Sunday, March 28, 2004


If only Act One would fire me, I would have no excuse NOT to be the screenwriter I originally set out to be when I went to film school and then moved from New "land of Emily Dickinson" England to Los "land of the Osbornes" Angeles. Just to keep the dream alive, I keep collecting project ideas that I am going to write as soon as I can get out from under, you know, saving the planet.

Most of my projects are based on previously existing stories. I am not an original storyteller. I always marvel at the people I meet who seem to be an endless font of original characters and story ideas. (Although, I should note that MOST people who think they have a good story sense do least not a good movie story sense...still, I think it is wondrous that people actually come up with original stories at all.) I am very good at finding a movie in an existing story, that is, if you hand me a book or a piece of history, I can pretty much "find" four or five movies in it. So, most of the scripts I want to write are based on books.

It is worth noting that not every book is going to be the stuff of a good movie. Frankly, in so far as a novelist has created a masterful work that utilizes all the power of the novelist's palette, it won't work on screen in the same way. You just can't dump one art form into another.

What you can preserve from one art form to another is the sweep of the story and what some scholars call the "distributional elements" of character, place, plot. In taking a book to the screen, you can also preserve one or two themes.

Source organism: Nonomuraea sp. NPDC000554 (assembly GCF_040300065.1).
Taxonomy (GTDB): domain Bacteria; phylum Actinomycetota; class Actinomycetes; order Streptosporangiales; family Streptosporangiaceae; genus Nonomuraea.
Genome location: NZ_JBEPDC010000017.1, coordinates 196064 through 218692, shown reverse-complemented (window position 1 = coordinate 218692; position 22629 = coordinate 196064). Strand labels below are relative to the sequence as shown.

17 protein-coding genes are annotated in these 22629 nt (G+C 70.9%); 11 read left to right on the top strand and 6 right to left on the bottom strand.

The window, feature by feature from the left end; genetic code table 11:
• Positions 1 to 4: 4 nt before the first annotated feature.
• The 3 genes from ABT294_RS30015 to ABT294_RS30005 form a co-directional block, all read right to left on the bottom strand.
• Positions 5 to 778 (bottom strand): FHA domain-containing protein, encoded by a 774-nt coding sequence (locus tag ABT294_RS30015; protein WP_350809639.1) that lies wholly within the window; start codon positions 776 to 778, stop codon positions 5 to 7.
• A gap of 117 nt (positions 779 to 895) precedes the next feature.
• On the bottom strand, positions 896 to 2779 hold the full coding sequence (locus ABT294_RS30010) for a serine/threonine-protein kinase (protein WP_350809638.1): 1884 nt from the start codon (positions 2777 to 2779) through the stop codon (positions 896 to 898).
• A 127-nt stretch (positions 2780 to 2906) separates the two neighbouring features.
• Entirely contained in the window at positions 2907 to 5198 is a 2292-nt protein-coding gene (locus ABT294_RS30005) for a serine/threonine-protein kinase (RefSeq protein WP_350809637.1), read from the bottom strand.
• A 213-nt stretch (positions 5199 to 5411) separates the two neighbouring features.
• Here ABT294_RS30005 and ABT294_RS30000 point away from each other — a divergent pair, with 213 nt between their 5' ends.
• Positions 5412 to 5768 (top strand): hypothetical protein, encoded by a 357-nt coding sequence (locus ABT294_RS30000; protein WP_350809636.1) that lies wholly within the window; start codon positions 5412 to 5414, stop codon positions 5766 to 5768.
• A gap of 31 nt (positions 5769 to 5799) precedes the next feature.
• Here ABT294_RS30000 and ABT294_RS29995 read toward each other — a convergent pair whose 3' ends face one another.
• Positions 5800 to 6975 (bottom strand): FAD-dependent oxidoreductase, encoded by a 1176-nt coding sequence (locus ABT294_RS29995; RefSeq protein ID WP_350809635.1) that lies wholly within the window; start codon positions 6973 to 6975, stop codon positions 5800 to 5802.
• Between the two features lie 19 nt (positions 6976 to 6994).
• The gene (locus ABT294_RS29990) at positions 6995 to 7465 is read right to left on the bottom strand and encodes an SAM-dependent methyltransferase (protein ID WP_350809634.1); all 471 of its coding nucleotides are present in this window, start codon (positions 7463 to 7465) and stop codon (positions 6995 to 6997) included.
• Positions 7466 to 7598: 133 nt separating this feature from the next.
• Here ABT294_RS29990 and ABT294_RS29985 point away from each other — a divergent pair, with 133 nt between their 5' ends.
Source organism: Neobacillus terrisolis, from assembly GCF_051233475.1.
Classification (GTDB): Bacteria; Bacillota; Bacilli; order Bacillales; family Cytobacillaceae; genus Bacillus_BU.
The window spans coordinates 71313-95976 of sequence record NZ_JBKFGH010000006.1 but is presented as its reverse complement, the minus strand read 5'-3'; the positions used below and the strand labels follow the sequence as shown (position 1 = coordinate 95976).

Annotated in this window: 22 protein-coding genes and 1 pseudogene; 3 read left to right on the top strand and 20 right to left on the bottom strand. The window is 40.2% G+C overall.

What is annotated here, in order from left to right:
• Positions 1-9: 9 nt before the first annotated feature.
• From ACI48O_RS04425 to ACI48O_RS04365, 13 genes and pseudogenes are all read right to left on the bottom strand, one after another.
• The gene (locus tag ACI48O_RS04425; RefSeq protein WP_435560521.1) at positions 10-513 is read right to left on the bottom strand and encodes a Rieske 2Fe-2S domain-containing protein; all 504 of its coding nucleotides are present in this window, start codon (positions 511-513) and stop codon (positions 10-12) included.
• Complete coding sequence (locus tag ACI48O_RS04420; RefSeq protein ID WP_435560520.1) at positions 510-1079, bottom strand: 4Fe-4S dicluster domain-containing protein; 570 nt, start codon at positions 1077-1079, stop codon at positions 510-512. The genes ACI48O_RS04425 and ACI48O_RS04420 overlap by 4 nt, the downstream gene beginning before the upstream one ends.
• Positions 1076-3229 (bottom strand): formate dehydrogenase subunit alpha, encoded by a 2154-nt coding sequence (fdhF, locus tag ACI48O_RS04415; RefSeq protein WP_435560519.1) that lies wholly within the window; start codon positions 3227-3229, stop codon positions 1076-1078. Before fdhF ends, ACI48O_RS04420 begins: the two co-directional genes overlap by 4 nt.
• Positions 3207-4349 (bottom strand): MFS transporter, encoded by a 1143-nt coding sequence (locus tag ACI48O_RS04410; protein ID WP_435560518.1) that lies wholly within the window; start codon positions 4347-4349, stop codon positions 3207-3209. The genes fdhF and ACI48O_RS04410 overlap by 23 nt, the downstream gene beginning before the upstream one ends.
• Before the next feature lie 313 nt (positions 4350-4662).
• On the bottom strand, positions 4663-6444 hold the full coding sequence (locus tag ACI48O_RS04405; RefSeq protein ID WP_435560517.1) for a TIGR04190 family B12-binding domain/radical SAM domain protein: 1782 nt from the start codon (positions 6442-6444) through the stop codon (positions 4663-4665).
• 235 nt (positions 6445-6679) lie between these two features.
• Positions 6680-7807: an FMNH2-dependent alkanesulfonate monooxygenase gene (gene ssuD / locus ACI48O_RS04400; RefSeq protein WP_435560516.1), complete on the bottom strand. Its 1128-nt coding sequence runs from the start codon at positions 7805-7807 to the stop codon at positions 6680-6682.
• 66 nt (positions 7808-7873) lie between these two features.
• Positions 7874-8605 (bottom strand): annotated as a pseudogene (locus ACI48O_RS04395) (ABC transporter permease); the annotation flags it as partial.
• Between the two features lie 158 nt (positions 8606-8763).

Now, a great novel is characterized by the fact that it has several themes, possibly many themes. A great movie can usually only handle one or two. It is the job of the adaptation to pull out the theme that is the most important in the novel, and build the movie around that. (I say all this with the codicil that fleshing out the theme is a polish phase stage in cinematic storytelling. Story and character have to come first.)

So, what I am saying is, this isn't a list of my favorite books, because my taste in books runs toward the psychological epic, and brilliant psychological novels that play out over sixty years almost never work on screen. Books that have defined my life - like pretty much anything by a 19th Century Russian (The Brothers Karamazov and Anna Karenina), and most of what Taylor Caldwell was best at (A Pillar of Iron, Dynasty of Death), Don Quixote, anything Homeric - none of these are going to "work" on film. That is, they might work as something else, but they won't work as themselves because their complexity will be lost in the translation.

Secondly, I am very aware that most of the things I want to write are not commercial enough in the contemporary Hollywood studio landscape. They would all be tough to impossible sells, and the industry would have no idea how to market them. But I don't tend to get really excited about commercial movies as a matter of taste, so it makes sense that i wouldn't want to write them either. Of course, this mainly means that I probably would ridicule any of my students who wanted to write any of the following.

1) With God in Russia - I have wanted to do this movie since I read the book back in high school. Fr. Ciszek's Gulag story in this book, and then in the companion book He Leadeth Me which details his psychological/spiritual journey, has had me brooding for years. I see the main drama - and the industry necessary "universal" - in the piece revolving around how a man who wants to do God's will, keeps ending up in messes because of his inability to discern God's will. And then, he finally realizes that (to state the theme directly) "God's will isn't out there somewhere in the great things beyond the obstacles in our way today. God's Will is in the obstacles."